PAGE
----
When looking closely at the artistic production made during the fruitful years of the interwar modernism, one may notice an array of references from both literature and science. That pervasion of natural and humanistic disciplines tells about how much artists were willing to transcend the chosen medium, if not physically, at least conceptually.
Although the common impression that the imaginary worlds of Salvador Dalí are just embodiment of his creative visions and nothing more, the 1938 painting The Metamorphosis of Narcissus claims the opposite. Namely, it stands as a solid proof of the connection between the artist and the celebrated Austrian neurologist Sigmund Freud.
In order to celebrate the 80th anniversary of their encounter, the Freud Museum's exhibition focuses on the effects of the same on Dalí’s above-mentioned painting.
In the early 1920s while still an art student in Madrid, Dalí read Freud’s The Interpretation of Dreams. The artist was so triggered by the text that he embarked on the journey of self-interpretation which was expressed both in visual and written form. In 1933, Dalí analyzed the celebrated painting by Jean-François Millet, The Angelus, in an essay (later to become a book), where he explored his personal obsession with the painting.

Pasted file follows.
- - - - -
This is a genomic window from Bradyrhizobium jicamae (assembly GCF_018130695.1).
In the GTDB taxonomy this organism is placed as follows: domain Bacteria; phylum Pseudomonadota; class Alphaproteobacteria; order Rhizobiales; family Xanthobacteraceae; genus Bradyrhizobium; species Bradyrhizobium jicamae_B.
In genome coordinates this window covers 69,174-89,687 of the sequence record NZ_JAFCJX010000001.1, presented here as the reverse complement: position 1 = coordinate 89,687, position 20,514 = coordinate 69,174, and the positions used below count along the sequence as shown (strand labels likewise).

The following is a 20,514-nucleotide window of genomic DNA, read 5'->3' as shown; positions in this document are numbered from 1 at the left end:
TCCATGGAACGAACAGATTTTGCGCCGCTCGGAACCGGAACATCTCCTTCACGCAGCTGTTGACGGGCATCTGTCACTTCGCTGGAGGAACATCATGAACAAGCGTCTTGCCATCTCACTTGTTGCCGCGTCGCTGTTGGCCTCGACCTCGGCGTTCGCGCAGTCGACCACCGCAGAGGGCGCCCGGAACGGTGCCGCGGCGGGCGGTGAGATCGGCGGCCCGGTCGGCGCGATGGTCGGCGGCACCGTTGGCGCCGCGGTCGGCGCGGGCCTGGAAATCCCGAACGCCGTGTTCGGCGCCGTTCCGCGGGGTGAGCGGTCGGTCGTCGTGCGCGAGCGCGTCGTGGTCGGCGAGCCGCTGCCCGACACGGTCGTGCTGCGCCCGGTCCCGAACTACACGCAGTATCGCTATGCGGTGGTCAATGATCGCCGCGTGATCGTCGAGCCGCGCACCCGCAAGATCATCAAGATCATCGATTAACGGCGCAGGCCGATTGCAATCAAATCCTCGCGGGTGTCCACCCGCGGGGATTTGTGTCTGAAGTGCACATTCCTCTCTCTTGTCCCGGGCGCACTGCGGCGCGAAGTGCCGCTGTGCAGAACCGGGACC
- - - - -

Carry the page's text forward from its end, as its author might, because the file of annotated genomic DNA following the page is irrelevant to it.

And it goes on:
After several attempts, five years later Dalí finally met Freud in London, after the respectable scientist fled from the Nazi-occupied Vienna. Famous Austrian writer Stefan Zweig organized the meeting, and Dalí’s friend and patron Edward James, the owner of the masterpiece The Metamorphosis of Narcissus, was also present. Dalí believed that the painting would provoke Freud in a debate on the psychoanalytical theory of Narcissism and would help him to present his concept of critical paranoia.
During the meeting, Freud allowed Dalí to create a sketch of him, so these drawings are on view as well, alongside Dalí’s poem with the same title as the painting, The Metamorphosis of Narcissus. On view there are also documents from the Freud Museum’s archive which clarify Freud’s perception of Dalí and their encounter. The central artifact of the exhibition is the painting itself loaned from the Tate; it is an important artwork which underlines the expensive influence of Freud not only on Dalí but on Surrealism in general.
The exhibition also includes the interpretation of the classical origin of the myth of Narcissus and specific place narcissism has in psychoanalysis.Freud's other texts which were important to Dalí, such as the study of Wilhelm Jensen’s novel Gradiva are also in the show.
Art historian Dawn Ades, the curator of the highly successful Dali/Duchamp exhibition at the Royal Academy of Arts, curated this exhibition. Undoubtedly, Ades decided to present a multilayered selection, as well an exciting accompanying public program in order to properly articulate the fascinating relationship between these two extraordinary figures.
Freud, Dali and The Metamorphosis of Narcissus will be on display at the Freud Museum in London until 24 February 2019.
Featured image: Sketch of Sigmund Freud by Salvador Dalí. All images courtesy of Freud Museum.